Percentile scores are provided in 3-month age bands from 11:0 to 18:11 and in 12-month age bands from 19:0 to 24:11. Percentile scores (sometimes referred to as ‘centile’ scores) represent the student’s performance in comparison with the population norms in percentile units, which range (roughly) from 1 to 99. A percentile score of 63, for example, means that the student’s score lay at the point where 63% of the population scored less, and 37% scored more. A percentile score of 50 indicates that the student’s score lay exactly on the median (middle point) of the distribution, with half the age group scoring higher and half lower. As will be obvious from Figure 5, percentile scores have a strict relationship with standard scores, as shown in Table 5. Relationship between standard scores and percentile scores.

Table 5. Relationship between standard scores and percentile scores

Age equivalents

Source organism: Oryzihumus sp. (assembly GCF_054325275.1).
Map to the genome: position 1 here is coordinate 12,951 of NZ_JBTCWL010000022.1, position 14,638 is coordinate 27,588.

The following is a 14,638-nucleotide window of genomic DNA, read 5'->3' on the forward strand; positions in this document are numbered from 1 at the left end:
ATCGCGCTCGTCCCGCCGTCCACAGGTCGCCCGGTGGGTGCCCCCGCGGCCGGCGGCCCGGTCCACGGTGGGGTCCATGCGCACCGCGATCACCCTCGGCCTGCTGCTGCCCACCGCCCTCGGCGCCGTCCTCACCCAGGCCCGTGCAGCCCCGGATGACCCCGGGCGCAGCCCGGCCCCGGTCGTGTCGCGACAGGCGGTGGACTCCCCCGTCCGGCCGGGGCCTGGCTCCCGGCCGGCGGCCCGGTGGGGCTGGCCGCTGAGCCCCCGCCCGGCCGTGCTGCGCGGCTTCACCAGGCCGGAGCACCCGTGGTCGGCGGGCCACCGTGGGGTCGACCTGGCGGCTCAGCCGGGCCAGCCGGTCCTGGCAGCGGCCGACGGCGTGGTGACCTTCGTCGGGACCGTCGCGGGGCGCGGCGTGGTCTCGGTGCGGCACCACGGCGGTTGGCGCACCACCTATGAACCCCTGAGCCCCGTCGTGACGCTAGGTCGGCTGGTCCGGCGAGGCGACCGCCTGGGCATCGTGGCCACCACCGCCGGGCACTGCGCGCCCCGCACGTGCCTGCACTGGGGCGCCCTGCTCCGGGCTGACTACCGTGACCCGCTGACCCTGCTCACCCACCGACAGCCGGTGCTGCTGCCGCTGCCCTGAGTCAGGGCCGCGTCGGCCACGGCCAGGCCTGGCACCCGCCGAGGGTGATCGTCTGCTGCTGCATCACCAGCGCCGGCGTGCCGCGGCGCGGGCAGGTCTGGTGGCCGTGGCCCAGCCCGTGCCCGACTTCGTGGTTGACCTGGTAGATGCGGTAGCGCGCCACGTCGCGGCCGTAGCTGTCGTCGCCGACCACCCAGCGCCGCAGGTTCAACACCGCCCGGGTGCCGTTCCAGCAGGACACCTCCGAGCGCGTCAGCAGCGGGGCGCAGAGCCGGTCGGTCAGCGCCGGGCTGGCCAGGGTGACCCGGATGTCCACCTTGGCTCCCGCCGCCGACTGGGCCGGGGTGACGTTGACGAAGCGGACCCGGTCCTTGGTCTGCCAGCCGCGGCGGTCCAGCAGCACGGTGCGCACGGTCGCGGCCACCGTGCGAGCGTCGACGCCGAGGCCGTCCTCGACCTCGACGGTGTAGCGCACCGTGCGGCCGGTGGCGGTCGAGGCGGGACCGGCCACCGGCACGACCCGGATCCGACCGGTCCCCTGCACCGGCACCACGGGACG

Age equivalents are provided for the age range 6:0 to 18:11 (over this age, age equivalents become meaningless). Age equivalents may be defined as the average chronological age of students who would be expected to achieve a given raw score on the test. The most common type of age equivalent in educational testing is the ‘reading age’. For example, to say that a student has a reading age of 14 means that they read like an average 14-year-old, regardless of their chronological age. Note that age equivalents, by their very nature, are not as precise as standard scores or percentile scores; age equivalents are approximations and hence are often given in bands. Age equivalents should be used with caution and only in cases where standard scores or percentile scores would be inappropriate or unhelpful. It is embarrassing and demotivating for a teenager or adult to be told (for example) that they have a spelling age of a 7-year-old! However, some teachers working in special education prefer to use age equivalents rather than percentile scores, because age equivalents enable them to conceptualise the ability level of the student they are teaching, and so pitch the work at the correct level.